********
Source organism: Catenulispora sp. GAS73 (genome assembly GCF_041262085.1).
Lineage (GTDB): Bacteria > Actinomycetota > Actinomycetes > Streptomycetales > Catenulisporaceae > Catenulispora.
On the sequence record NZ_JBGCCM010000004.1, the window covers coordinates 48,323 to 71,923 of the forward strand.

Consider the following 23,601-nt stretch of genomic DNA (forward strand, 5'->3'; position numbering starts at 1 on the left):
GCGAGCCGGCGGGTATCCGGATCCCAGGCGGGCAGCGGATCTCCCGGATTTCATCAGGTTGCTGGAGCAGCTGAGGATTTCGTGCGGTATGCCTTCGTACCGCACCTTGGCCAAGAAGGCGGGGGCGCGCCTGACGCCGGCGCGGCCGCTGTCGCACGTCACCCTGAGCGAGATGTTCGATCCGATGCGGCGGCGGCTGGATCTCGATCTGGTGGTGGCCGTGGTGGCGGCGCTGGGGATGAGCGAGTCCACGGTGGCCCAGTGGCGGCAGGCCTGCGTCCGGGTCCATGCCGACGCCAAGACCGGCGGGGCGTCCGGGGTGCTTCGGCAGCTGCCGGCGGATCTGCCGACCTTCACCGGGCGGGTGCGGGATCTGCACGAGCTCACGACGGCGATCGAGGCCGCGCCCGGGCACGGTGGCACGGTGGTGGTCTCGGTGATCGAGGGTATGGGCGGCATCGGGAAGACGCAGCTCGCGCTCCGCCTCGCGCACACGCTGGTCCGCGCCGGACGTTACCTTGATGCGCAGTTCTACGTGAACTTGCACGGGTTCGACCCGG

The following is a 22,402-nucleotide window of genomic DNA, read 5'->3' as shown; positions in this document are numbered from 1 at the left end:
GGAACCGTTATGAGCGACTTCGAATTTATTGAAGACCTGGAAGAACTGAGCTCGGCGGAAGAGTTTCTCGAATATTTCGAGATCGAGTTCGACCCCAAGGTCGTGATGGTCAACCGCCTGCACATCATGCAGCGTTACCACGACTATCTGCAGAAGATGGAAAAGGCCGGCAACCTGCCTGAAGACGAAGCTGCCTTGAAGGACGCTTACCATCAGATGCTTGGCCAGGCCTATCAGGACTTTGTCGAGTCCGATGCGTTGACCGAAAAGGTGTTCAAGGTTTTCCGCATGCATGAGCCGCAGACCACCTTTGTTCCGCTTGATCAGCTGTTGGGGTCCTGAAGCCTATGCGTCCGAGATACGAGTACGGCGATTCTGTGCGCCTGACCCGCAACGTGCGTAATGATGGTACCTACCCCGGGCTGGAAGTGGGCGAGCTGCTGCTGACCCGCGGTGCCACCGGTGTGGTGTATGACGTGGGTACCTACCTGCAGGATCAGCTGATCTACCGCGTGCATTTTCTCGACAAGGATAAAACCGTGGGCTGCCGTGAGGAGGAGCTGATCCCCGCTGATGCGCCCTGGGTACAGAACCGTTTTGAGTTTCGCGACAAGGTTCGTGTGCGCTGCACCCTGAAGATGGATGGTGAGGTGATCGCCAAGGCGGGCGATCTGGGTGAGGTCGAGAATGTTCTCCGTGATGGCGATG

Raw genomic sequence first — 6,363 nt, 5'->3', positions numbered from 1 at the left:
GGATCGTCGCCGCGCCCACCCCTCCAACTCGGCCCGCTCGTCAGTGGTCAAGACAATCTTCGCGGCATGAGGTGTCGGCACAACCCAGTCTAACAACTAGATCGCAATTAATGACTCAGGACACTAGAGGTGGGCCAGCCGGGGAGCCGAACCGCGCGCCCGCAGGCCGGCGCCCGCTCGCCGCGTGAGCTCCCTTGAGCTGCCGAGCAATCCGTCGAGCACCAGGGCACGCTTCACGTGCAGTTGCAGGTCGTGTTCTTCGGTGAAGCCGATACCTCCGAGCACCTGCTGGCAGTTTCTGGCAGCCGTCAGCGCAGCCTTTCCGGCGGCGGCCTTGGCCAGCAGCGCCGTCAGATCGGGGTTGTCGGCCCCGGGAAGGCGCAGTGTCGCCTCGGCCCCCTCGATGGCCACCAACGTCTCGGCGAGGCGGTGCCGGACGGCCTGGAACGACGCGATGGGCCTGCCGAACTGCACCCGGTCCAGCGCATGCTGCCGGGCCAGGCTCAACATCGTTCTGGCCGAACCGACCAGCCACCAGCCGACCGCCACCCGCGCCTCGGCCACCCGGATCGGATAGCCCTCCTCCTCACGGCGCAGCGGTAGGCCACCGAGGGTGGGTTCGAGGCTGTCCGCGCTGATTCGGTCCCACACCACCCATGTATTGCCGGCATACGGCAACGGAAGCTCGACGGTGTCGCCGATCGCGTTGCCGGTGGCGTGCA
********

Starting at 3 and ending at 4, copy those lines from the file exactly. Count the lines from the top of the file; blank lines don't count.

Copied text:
On the sequence record NZ_JBGCCM010000004.1, the window covers coordinates 48,323 to 71,923 of the forward strand.

Consider the following 23,601-nt stretch of genomic DNA (forward strand, 5'->3'; position numbering starts at 1 on the left):